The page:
NRA Member Stopped Massacre with AR-15

Stephen Willeford wasn't invited to the recent CNN town hall in which the bloviating coward of Broward, Sheriff Scott Israel (aka Barney Fife), was allowed to browbeat NRA spokeswoman Dana Loesch about the evils of guns in general and the AR-15 in general.  Nor was he invited to the White House meeting between President Trump and those affected by mass shootings such as the one at Parkland.

He should have been at both, if only to remind both the grieving and the self-righteous that guns in general and the AR-15 in particular, which has been misrepresented by gun control zealots as an "assault rifle," can be used by good guys to save lives as well as by bad guys to take them.  He is the hero of Sutherland Springs, Texas, who, hearing the sound of gunfire at a nearby church, grabbed the AR-15 he had taught others to use as an NRA instructor and chased down the mass murderer who had shot up the First Baptist Church before he could continue his murder spree elsewhere:

The hero who last November stopped the gunman behind the deadly Texas church massacre said using an AR-15 enabled him to end the bloodshed.  In an emotional interview with CRTV's "Louder With Crowder" on Monday, Stephen Willeford described the gunfight and dramatic car chase that ensued to stop the shooter from slaughtering additional churchgoers.

The former National Rifle Association instructor was home Sunday morning when his daughter told Willeford she had heard gunshots from the nearby Baptist church, prompting him to get his AR-15 rifle from his safe and load a magazine.  He ran to the church and confronted the alleged shooter, Devin Patrick Kelley, who fired shots at Willeford.  While taking cover behind a pickup truck, Willeford fired several shots at the gunman, who sped away in his car.

Willeford ran to a truck stopped at a stop sign and asked the driver to help him to stop Kelley, who had a history of domestic violence and had been kicked out of the military.  The two men pursued the gunman, whom [sic] officials say wore tactical gear and a bullet-proof vest, down a nearby highway until the vehicle eventually careened off the side of the road.  When police arrived, Kelley was found dead on the scene with a self-inflicted gunshot wound to the head as well as two other gunshot wounds – one on his leg and one on his torso.  Officials believe the gunman took his own life.

"If I had run out of the house with a pistol and faced a bulletproof vest and kevlar and helmets, it might have been futile," Willeford said.  "I ran out with an AR-15 and that's what he was shooting the place up with."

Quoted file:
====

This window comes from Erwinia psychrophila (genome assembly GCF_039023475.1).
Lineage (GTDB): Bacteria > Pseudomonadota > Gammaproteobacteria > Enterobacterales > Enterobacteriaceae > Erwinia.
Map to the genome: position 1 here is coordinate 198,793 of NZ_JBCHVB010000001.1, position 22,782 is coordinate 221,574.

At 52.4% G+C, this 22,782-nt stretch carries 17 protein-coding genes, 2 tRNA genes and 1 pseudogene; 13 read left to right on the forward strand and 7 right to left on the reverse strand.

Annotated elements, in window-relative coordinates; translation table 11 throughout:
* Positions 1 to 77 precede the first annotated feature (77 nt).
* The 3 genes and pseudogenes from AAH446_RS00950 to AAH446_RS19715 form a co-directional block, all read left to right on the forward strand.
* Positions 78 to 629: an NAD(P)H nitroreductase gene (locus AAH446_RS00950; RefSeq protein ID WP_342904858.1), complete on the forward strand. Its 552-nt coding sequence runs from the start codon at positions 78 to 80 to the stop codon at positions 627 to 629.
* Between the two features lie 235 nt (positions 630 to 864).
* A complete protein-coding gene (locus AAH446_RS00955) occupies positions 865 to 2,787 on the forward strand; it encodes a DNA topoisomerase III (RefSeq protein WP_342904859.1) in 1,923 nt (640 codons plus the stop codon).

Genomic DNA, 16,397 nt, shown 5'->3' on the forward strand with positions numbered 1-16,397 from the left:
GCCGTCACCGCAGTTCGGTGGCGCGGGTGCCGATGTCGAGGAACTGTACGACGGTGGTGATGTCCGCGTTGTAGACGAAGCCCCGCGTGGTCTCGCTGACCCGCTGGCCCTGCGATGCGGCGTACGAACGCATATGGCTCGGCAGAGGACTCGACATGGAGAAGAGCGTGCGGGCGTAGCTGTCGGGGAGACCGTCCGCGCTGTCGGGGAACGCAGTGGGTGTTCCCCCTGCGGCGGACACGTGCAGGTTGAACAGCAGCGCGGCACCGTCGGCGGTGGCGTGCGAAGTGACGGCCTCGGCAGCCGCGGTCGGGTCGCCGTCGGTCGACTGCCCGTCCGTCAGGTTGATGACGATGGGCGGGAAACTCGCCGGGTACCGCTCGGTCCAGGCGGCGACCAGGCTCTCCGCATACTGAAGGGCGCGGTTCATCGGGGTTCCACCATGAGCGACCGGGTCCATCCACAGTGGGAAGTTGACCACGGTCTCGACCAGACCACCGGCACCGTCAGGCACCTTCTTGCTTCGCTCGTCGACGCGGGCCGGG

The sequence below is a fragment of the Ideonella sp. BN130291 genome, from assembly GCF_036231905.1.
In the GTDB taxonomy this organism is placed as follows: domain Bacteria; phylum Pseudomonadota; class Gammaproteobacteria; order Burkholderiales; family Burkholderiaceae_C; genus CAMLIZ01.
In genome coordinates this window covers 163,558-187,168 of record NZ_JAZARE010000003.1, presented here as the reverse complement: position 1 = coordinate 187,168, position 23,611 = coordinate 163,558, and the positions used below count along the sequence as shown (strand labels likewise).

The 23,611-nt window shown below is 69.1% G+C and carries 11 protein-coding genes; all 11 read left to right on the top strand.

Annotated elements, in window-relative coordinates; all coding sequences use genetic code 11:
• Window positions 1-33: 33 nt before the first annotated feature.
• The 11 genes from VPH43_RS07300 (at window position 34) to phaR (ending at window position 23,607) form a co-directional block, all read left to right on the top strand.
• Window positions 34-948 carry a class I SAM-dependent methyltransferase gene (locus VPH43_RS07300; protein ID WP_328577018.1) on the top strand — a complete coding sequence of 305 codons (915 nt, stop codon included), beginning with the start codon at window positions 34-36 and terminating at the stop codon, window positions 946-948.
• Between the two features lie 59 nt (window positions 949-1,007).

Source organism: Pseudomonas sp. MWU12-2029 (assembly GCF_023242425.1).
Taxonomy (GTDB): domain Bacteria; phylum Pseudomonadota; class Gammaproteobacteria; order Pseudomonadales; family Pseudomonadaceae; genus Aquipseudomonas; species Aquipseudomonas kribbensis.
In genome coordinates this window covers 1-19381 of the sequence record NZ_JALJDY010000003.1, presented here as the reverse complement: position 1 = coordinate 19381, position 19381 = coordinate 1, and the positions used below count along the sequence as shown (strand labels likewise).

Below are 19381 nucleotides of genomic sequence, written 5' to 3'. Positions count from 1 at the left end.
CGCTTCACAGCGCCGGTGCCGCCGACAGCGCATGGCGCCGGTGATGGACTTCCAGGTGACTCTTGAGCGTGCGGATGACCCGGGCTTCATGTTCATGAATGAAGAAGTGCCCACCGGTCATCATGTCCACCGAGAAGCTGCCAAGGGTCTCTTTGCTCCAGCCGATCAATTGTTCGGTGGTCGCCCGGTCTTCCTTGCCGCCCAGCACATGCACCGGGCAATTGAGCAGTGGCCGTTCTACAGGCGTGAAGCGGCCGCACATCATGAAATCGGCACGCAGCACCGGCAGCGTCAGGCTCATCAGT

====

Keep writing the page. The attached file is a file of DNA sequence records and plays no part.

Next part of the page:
If a good guy with a gun had been inside the First Baptist Church, instead of outside, the killer could have been blown away.  Texas attorney general Ken Paxton pointed out what should be obvious: that we don't need more unarmed potential victims sitting like sheep, targets in what amounts to a gun-free zone.

Paxton pointed out that there were numerous laws already on the books, including "laws against murder," and the attacker violated those laws without hesitation.  He observed, "So adding some other gun law, I don't think would in any way change this guy's behavior."

He added:

It's not clear to me that [the attacker] wasn't already prevented from having a gun, given his history in the military. What ultimately may have saved some lives is… people that were outside the church that actually had guns that may have slowed this guy down and actually pursued him. So I would rather arm law-abiding citizens and make sure that they can prevent this from happening as opposed to trying to pass laws that would prevent law-abiding citizens from having guns.

A good guy with a gun once again stopped a bad guy with a gun, just as a good gal with a gun, Jeanne Assam, stopped a bad guy with a gun.  Many were thankful that Assam, a volunteer security guard at New Life Church in Colorado Springs, had easy access to a gun when Matthew Murray entered the east entrance of the church and began firing his rifle.  Murray was carrying two handguns, an assault rifle, and over 1,000 rounds of ammunition.

Assam, who worked as a police officer in downtown Minneapolis during the 1990s and is licensed to carry a weapon, shot and killed Murray.  Had she not done so, more than two would have been killed at the church that day.